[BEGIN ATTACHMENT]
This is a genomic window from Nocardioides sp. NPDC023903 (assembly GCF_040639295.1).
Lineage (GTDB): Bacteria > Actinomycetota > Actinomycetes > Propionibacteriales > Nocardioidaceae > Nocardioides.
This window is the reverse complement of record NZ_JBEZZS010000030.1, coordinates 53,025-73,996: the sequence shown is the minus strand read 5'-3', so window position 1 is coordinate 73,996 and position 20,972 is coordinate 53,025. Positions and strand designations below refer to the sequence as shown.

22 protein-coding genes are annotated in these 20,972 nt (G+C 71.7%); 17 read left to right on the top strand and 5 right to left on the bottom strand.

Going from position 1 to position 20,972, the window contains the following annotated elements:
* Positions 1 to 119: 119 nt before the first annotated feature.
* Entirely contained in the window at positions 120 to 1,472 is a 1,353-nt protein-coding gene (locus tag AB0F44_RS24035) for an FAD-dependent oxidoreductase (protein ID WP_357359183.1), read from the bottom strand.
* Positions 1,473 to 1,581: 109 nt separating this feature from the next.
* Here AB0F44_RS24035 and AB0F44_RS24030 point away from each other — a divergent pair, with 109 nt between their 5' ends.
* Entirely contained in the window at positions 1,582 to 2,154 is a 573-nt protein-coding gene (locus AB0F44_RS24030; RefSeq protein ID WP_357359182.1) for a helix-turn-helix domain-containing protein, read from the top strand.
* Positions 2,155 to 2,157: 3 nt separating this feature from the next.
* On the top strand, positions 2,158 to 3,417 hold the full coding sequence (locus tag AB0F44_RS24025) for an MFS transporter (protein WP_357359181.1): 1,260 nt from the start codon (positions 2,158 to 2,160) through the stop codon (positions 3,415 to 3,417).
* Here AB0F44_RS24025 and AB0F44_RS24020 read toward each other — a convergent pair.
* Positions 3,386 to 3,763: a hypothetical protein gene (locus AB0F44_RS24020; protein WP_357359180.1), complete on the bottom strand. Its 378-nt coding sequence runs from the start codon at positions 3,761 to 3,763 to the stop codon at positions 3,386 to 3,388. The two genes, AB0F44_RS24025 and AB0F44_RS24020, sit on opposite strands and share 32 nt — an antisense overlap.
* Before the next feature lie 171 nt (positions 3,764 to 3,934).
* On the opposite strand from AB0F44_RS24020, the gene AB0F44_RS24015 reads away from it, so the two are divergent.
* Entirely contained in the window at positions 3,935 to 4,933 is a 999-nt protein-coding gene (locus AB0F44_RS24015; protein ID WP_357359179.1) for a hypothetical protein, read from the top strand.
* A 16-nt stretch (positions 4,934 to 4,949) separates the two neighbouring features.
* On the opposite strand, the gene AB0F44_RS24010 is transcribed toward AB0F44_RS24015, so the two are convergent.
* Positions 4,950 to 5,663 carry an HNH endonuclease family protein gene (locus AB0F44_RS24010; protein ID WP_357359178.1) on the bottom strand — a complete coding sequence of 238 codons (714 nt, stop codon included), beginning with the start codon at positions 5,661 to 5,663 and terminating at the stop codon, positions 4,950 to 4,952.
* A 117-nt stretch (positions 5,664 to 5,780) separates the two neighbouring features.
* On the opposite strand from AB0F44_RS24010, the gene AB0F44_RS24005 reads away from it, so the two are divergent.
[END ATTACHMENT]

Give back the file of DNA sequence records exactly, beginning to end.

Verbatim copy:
This is a genomic window from Nocardioides sp. NPDC023903 (assembly GCF_040639295.1).
Lineage (GTDB): Bacteria > Actinomycetota > Actinomycetes > Propionibacteriales > Nocardioidaceae > Nocardioides.
This window is the reverse complement of record NZ_JBEZZS010000030.1, coordinates 53,025-73,996: the sequence shown is the minus strand read 5'-3', so window position 1 is coordinate 73,996 and position 20,972 is coordinate 53,025. Positions and strand designations below refer to the sequence as shown.

22 protein-coding genes are annotated in these 20,972 nt (G+C 71.7%); 17 read left to right on the top strand and 5 right to left on the bottom strand.

Going from position 1 to position 20,972, the window contains the following annotated elements:
* Positions 1 to 119: 119 nt before the first annotated feature.
* Entirely contained in the window at positions 120 to 1,472 is a 1,353-nt protein-coding gene (locus tag AB0F44_RS24035) for an FAD-dependent oxidoreductase (protein ID WP_357359183.1), read from the bottom strand.
* Positions 1,473 to 1,581: 109 nt separating this feature from the next.
* Here AB0F44_RS24035 and AB0F44_RS24030 point away from each other — a divergent pair, with 109 nt between their 5' ends.
* Entirely contained in the window at positions 1,582 to 2,154 is a 573-nt protein-coding gene (locus AB0F44_RS24030; RefSeq protein ID WP_357359182.1) for a helix-turn-helix domain-containing protein, read from the top strand.
* Positions 2,155 to 2,157: 3 nt separating this feature from the next.
* On the top strand, positions 2,158 to 3,417 hold the full coding sequence (locus tag AB0F44_RS24025) for an MFS transporter (protein WP_357359181.1): 1,260 nt from the start codon (positions 2,158 to 2,160) through the stop codon (positions 3,415 to 3,417).
* Here AB0F44_RS24025 and AB0F44_RS24020 read toward each other — a convergent pair.
* Positions 3,386 to 3,763: a hypothetical protein gene (locus AB0F44_RS24020; protein WP_357359180.1), complete on the bottom strand. Its 378-nt coding sequence runs from the start codon at positions 3,761 to 3,763 to the stop codon at positions 3,386 to 3,388. The two genes, AB0F44_RS24025 and AB0F44_RS24020, sit on opposite strands and share 32 nt — an antisense overlap.
* Before the next feature lie 171 nt (positions 3,764 to 3,934).
* On the opposite strand from AB0F44_RS24020, the gene AB0F44_RS24015 reads away from it, so the two are divergent.
* Entirely contained in the window at positions 3,935 to 4,933 is a 999-nt protein-coding gene (locus AB0F44_RS24015; protein ID WP_357359179.1) for a hypothetical protein, read from the top strand.
* A 16-nt stretch (positions 4,934 to 4,949) separates the two neighbouring features.
* On the opposite strand, the gene AB0F44_RS24010 is transcribed toward AB0F44_RS24015, so the two are convergent.
* Positions 4,950 to 5,663 carry an HNH endonuclease family protein gene (locus AB0F44_RS24010; protein ID WP_357359178.1) on the bottom strand — a complete coding sequence of 238 codons (714 nt, stop codon included), beginning with the start codon at positions 5,661 to 5,663 and terminating at the stop codon, positions 4,950 to 4,952.
* A 117-nt stretch (positions 5,664 to 5,780) separates the two neighbouring features.
* On the opposite strand from AB0F44_RS24010, the gene AB0F44_RS24005 reads away from it, so the two are divergent.